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EPA Grant Helps South Carolina and North Carolina Promote State Clean Diesel Grant Programs
Release Date: 10/23/2008
Contact Information: Dawn Harris-Young, (404) 562-8421, firstname.lastname@example.org
(Atlanta, GA – October 23, 2008) The U.S. Environmental Protection Agency Region 4, as part of the Southeast Diesel Collaborative, presented grant awards of $295,320 each to the South Carolina Department of Health and Environmental Control and the North Carolina Department of Environment and Natural Resources to establish state diesel emission reduction grant programs. These funds were awarded under the Diesel Emissions Reduction Act (DERA) and will include a portion matched by the state to fund the program to a total of $492,200. With this funding, diesel emissions are expected to be reduced by over 100 tons by the end of the useful life of the diesel engines affected.
“EPA is proud to recognize the efforts of both North and South Carolina to improve air quality and protect public health,” said Jimmy Palmer, EPA Regional Administrator. “Emissions from diesel engines are a serious public health threat and environmental challenge, as well as a priority for EPA.”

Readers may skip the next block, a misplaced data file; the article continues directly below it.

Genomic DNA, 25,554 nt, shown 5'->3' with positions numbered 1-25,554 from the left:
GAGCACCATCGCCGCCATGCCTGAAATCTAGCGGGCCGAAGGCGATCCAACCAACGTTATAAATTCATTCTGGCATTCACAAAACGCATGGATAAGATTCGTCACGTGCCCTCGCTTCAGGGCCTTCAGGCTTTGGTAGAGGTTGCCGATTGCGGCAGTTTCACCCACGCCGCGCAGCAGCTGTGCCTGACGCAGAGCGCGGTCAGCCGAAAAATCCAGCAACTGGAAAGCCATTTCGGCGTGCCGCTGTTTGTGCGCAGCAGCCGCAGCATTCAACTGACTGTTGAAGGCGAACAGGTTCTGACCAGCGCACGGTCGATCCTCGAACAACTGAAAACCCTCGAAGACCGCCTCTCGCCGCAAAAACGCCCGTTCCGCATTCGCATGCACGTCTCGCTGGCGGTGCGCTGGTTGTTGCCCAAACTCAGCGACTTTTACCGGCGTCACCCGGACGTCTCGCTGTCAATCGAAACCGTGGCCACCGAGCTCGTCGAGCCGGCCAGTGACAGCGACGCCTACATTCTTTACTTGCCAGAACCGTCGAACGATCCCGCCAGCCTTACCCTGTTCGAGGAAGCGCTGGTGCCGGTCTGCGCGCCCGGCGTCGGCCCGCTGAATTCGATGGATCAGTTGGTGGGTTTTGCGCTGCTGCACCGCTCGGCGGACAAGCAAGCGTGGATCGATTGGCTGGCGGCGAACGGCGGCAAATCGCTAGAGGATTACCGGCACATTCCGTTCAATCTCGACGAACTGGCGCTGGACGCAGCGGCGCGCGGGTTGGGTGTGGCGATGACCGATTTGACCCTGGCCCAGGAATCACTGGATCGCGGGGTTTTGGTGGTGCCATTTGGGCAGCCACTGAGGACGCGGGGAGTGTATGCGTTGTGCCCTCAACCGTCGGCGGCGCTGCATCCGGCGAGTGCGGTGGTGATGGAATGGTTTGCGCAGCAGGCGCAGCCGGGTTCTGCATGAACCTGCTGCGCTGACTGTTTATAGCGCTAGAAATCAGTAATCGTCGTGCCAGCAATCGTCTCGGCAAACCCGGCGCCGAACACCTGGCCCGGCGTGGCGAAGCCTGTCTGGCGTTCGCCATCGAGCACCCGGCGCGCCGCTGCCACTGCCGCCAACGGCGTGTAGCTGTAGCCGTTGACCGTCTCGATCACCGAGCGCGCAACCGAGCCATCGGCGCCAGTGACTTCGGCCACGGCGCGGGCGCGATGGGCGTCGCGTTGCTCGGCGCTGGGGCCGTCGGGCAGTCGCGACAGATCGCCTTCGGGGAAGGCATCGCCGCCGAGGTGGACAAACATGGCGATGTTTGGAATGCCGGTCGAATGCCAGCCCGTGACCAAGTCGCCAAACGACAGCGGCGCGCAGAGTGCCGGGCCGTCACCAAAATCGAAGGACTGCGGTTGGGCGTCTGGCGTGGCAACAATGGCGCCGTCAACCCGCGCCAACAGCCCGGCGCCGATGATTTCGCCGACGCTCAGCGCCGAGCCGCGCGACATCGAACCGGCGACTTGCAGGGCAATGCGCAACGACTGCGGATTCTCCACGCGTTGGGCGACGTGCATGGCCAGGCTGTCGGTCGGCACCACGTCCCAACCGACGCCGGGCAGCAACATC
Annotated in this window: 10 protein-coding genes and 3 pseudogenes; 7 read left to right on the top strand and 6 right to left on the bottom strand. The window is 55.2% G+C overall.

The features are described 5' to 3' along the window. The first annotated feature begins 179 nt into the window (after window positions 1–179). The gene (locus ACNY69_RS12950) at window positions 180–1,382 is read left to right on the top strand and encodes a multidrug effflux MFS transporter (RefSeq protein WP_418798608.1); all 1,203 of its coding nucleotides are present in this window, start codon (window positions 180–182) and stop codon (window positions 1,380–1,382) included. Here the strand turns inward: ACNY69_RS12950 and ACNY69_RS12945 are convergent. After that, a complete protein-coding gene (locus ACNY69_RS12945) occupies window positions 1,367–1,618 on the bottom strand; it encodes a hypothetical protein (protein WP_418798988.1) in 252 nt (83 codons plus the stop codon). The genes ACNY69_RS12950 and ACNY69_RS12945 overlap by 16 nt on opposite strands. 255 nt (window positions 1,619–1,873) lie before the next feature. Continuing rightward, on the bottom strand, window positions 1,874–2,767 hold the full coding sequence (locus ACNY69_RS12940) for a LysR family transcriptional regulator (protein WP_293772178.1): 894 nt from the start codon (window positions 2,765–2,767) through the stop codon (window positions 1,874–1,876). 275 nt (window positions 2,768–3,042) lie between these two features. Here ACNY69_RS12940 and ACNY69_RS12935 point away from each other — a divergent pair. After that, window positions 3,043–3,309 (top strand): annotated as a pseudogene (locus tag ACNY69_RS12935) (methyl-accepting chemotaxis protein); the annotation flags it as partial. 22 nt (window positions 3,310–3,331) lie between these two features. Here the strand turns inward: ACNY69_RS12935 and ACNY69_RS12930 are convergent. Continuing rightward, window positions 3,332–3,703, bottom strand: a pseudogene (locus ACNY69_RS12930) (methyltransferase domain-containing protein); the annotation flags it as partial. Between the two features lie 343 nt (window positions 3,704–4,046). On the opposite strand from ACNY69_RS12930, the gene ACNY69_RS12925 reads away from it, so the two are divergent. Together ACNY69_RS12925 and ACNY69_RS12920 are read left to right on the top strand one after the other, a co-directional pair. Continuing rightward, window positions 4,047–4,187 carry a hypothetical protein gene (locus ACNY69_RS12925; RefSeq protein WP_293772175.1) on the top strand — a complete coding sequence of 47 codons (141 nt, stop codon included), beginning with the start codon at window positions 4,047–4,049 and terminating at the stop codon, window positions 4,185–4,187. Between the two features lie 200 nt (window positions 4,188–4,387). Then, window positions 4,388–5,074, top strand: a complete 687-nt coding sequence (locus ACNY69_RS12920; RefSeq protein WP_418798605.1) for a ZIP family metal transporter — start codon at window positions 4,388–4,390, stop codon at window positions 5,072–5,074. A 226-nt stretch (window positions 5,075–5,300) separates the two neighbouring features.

South Carolina has been a regional leader in promoting retrofits under the Clean School Bus USA program and for groundbreaking work with the Port of Charleston in clean diesel. North Carolina has been a leader in innovative air quality funding programs with their State Mobile Source Emission Reduction Grant program and in supporting the clean construction program in the Charlotte/Mecklenburg County area. Both states have promoted the use of clean renewable fuels as another emissions reduction strategy.
Congress appropriated $50 million under DERA in 2008, which was allocated for a variety of diesel reduction programs. A portion of this funding was set aside for state programs. North Carolina and South Carolina are two of 8 states being awarded in the Southeast this year. These grants will be used to fund a combination of retrofit technologies that will include closed crankcase ventilation systems and diesel particulate filters.
Since 2002, EPA has invested about $5.5 million dollars to reduce diesel emissions in the Southeast; however, we have been able to leverage over $200 million dollars in additional investment through state, local and private sector investments. The goal of the Southeast Diesel Collaborative is to improve air quality and public health by reducing emissions from existing diesel engines. For more information visit the Southeast Diesel Collaborative website at www.southeastdiesel.org.